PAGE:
Before Bretton Woods, most countries followed the gold standard. That meant each country guaranteed that it would redeem its currency for its value in gold. After Bretton Woods, each member agreed to redeem its currency for U.S. dollars, not gold. Why dollars? The United States held three-fourths of the world's supply of gold. No other currency had enough gold to back it as a replacement. The dollar's value was 1/35 of an ounce of gold. Bretton Woods allowed the world to slowly transition from a gold standard to a U.S. dollar standard.
The dollar had now become a substitute for gold. As a result, the value of the dollar began to increase relative to other currencies. There was more demand for it, even though its worth in gold remained the same. This discrepancy in value planted the seed for the collapse of the Bretton Woods system three decades later.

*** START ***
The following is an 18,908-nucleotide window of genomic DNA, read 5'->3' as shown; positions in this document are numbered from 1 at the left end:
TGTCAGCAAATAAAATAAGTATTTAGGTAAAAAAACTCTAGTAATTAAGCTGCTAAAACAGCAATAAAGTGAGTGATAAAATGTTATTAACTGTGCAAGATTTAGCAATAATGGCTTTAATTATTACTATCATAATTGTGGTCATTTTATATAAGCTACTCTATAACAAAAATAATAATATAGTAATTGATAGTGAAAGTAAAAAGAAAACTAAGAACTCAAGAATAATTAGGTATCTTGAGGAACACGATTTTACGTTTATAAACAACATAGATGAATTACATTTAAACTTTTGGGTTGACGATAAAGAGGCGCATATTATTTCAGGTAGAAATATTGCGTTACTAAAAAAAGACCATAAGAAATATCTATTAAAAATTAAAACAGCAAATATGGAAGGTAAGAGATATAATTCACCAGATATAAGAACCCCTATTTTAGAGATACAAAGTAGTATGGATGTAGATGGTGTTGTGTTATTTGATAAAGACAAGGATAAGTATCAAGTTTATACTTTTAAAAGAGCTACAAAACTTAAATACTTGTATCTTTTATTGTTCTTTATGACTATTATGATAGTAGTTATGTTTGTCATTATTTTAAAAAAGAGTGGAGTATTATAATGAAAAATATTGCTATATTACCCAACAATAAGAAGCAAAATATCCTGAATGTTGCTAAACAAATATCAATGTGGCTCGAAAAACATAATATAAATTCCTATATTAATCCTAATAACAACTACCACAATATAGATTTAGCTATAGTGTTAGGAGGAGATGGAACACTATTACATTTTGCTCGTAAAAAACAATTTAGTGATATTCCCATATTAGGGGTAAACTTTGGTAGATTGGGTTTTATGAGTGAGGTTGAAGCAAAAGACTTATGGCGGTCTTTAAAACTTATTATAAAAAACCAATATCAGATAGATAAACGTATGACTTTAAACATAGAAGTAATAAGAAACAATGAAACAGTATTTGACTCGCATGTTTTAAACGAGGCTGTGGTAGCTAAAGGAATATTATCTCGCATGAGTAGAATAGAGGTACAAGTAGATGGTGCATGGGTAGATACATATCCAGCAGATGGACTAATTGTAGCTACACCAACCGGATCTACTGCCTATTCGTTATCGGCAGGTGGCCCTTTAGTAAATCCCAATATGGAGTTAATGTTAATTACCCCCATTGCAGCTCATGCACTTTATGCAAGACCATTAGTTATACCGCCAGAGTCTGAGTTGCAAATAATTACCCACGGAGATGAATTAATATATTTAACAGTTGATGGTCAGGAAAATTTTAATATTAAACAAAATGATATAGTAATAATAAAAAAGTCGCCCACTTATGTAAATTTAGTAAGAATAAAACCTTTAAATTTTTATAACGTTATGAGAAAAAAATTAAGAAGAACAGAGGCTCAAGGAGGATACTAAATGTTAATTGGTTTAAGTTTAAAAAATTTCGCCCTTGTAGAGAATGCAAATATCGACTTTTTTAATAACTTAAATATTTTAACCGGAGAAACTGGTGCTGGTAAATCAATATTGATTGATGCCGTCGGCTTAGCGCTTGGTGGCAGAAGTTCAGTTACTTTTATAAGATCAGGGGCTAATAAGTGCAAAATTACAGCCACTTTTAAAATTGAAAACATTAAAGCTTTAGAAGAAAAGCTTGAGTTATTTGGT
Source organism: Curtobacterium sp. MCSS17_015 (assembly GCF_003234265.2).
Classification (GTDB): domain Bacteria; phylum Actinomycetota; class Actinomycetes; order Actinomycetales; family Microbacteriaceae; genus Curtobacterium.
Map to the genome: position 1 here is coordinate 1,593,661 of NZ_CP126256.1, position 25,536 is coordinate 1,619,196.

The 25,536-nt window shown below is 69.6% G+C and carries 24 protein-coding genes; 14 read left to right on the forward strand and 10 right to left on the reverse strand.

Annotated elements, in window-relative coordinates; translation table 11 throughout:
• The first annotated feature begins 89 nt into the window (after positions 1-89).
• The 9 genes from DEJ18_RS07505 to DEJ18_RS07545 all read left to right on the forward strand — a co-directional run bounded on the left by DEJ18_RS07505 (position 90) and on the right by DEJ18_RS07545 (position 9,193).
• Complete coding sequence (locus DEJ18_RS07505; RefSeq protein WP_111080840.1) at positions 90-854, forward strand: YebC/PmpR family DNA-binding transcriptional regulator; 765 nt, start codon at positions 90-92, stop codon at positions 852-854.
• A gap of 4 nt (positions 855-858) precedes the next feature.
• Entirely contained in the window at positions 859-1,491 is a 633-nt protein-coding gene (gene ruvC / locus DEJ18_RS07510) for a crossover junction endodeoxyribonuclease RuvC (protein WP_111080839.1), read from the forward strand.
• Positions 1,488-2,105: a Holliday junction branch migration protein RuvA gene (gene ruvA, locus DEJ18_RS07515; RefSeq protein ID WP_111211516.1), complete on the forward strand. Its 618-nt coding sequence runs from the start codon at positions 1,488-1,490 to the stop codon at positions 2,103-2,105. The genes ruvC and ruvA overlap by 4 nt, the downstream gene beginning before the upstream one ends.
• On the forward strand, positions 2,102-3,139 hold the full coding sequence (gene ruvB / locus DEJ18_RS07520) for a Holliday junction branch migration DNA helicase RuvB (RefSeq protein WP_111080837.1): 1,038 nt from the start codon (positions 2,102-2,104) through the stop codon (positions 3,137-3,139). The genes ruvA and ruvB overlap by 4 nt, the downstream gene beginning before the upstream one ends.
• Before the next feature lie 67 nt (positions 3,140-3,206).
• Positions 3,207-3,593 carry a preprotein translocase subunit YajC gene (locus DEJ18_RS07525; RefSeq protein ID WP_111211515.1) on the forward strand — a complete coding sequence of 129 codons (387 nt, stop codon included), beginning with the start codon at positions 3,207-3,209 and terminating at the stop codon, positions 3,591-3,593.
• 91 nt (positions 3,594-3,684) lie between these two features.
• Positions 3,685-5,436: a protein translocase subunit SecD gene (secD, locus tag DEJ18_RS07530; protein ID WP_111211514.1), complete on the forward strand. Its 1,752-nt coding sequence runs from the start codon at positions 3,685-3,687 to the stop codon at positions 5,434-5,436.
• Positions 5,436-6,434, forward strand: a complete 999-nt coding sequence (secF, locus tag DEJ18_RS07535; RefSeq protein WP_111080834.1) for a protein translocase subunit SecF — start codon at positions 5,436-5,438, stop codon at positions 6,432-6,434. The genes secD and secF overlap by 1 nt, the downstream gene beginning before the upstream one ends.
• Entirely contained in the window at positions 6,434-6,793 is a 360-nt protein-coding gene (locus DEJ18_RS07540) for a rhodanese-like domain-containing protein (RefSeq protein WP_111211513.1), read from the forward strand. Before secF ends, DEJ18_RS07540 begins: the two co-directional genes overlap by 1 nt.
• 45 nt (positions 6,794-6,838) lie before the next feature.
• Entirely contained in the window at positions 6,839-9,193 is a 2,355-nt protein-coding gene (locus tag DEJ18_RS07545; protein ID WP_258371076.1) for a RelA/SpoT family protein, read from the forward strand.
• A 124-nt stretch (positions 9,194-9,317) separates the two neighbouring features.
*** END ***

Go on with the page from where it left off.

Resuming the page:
Why It Was Needed
Until World War I, most countries were on the gold standard. But they went off so they could print the currency needed to pay for their war costs. It caused hyperinflation, as the supply of money overwhelmed the demand. The value of money fell so dramatically that, in some cases, people needed wheelbarrows full of cash just to buy a loaf of bread. After the war, countries returned to the safety of the gold standard.
All went well until the Great Depression. After the 1929 stock market crash, investors switched to forex trading and commodities. It drove up the price of gold, resulting in people redeeming their dollars for gold. The Federal Reserve made things worse by defending the nation's gold reserve by raising interest rates. It's no wonder that countries were ready to abandon a pure gold standard.